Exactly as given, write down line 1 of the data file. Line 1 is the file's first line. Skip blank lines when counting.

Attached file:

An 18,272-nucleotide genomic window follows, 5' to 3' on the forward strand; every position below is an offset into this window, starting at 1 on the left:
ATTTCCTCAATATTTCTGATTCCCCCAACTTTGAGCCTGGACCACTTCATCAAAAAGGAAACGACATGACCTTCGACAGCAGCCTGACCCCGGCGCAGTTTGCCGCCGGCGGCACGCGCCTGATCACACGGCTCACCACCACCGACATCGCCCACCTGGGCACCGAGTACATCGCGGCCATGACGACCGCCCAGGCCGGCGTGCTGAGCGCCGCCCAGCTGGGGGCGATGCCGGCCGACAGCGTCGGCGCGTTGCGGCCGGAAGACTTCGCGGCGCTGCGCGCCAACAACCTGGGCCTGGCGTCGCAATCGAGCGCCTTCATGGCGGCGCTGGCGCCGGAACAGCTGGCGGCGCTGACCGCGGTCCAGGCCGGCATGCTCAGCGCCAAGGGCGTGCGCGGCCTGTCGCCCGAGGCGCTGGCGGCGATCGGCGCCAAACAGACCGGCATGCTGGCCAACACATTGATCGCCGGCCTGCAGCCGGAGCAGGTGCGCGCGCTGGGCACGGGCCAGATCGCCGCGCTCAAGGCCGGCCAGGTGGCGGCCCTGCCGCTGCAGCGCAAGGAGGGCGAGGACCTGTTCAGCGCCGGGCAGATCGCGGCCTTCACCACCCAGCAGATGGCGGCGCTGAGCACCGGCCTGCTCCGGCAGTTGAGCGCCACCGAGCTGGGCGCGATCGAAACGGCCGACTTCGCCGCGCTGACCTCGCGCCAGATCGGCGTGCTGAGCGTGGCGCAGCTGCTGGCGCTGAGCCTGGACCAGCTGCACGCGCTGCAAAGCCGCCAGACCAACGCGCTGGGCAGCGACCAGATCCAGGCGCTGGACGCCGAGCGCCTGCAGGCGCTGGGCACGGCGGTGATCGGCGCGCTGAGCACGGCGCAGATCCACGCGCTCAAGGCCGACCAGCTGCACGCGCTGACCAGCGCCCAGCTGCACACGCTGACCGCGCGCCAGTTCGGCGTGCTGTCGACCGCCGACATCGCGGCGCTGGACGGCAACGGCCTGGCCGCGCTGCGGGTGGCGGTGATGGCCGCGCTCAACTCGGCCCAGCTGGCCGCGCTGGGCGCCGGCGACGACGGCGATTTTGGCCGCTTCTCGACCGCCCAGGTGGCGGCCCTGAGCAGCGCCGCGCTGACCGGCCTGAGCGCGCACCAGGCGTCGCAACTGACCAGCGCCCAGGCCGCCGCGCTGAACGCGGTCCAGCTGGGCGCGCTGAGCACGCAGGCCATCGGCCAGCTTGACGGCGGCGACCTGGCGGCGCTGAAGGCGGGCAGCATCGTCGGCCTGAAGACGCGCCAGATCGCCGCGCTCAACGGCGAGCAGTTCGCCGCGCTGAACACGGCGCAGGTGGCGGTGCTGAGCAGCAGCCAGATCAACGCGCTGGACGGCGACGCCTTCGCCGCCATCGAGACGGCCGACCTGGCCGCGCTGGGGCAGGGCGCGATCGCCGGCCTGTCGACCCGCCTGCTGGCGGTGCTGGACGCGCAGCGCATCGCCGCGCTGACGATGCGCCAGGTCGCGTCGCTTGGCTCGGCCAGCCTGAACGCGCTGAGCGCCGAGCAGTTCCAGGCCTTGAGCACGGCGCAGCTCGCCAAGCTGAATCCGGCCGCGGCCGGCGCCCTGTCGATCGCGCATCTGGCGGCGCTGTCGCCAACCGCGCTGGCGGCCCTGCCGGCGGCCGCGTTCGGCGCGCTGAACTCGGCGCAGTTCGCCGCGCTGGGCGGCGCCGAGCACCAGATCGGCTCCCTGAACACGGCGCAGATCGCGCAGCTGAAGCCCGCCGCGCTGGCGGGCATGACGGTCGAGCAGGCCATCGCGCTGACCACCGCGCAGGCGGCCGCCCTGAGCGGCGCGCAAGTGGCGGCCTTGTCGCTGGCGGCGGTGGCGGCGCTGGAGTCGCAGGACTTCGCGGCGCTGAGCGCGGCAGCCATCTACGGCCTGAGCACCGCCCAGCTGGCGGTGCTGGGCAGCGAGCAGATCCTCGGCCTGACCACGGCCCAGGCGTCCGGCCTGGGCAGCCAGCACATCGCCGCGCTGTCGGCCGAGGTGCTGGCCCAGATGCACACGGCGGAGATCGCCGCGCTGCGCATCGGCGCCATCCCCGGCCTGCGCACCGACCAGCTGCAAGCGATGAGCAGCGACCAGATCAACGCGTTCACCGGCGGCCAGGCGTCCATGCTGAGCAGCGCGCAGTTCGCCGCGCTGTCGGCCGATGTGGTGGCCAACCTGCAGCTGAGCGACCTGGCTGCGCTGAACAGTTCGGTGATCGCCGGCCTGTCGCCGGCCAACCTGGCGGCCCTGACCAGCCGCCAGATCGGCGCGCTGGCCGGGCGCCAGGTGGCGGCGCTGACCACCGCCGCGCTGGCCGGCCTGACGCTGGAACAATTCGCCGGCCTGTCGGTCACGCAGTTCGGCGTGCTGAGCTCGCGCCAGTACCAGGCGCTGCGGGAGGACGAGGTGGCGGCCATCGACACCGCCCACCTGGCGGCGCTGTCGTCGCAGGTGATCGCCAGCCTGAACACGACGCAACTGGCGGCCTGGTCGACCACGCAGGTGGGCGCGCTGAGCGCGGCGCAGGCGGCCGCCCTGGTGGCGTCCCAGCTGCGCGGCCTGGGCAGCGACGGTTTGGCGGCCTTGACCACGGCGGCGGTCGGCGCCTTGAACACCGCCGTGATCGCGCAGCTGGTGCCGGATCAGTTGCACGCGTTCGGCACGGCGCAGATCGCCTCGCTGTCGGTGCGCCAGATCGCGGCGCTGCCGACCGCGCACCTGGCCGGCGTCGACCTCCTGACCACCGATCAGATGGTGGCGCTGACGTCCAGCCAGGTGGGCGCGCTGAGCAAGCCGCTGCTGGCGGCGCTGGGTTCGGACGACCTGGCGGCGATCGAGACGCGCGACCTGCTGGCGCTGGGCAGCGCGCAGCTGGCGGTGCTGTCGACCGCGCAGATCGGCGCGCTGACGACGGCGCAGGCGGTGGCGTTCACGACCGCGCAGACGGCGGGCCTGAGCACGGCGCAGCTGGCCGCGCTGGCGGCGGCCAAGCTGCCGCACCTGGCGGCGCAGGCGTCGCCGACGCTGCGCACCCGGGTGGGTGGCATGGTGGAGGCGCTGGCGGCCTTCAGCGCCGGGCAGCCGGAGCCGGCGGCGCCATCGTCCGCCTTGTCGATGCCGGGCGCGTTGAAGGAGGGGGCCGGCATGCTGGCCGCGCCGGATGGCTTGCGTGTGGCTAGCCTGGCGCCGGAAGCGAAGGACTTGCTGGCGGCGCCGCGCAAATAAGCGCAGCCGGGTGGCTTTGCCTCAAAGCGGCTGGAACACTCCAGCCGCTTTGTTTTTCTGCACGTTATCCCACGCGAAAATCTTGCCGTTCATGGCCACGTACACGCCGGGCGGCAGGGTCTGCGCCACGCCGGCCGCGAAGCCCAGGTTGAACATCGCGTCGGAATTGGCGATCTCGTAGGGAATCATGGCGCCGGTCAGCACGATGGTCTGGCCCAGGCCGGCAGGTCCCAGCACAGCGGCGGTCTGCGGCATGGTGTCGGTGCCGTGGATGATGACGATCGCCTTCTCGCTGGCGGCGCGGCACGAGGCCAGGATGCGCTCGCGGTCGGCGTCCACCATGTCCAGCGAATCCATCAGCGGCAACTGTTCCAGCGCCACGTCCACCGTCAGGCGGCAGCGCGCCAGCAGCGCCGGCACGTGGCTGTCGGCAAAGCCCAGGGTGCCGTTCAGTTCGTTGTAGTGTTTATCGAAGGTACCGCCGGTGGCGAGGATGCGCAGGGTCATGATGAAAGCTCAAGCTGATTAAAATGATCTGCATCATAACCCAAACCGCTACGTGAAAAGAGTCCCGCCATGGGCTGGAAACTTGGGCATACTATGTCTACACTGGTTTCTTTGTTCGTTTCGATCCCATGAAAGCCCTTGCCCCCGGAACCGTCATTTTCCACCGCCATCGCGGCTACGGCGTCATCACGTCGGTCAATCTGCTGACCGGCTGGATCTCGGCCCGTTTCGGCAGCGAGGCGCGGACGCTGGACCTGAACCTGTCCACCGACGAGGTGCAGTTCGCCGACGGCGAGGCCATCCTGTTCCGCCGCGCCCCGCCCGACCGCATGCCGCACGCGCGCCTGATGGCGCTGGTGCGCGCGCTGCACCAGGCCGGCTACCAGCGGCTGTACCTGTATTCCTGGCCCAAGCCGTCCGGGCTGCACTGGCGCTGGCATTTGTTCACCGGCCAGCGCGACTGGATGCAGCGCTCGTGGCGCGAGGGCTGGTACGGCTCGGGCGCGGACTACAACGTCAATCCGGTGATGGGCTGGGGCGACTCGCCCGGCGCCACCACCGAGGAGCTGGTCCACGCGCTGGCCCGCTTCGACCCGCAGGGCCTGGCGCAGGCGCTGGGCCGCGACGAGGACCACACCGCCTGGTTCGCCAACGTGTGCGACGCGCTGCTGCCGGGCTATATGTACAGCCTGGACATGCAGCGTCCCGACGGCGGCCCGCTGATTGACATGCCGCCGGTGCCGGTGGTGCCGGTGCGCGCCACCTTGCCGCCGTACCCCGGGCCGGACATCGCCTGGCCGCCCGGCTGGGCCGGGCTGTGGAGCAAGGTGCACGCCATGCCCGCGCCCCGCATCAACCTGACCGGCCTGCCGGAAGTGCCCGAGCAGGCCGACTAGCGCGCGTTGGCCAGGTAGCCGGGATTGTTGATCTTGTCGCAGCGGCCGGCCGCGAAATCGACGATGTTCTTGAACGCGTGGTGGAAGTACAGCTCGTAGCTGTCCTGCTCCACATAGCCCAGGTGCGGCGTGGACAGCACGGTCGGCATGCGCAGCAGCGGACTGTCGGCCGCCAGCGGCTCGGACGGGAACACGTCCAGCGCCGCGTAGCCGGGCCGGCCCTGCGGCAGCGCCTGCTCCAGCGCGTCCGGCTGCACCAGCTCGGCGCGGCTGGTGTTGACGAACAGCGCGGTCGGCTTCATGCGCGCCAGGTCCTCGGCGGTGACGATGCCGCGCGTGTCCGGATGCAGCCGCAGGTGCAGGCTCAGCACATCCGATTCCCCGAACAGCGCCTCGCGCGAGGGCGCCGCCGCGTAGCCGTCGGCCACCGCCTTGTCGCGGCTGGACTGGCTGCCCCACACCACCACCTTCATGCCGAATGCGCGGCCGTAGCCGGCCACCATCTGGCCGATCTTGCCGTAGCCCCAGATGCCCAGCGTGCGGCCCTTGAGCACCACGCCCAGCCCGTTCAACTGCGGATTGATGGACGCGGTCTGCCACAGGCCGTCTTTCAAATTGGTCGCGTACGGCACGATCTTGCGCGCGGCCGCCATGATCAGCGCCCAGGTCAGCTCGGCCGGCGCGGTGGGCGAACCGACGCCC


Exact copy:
An 18,272-nucleotide genomic window follows, 5' to 3' on the forward strand; every position below is an offset into this window, starting at 1 on the left: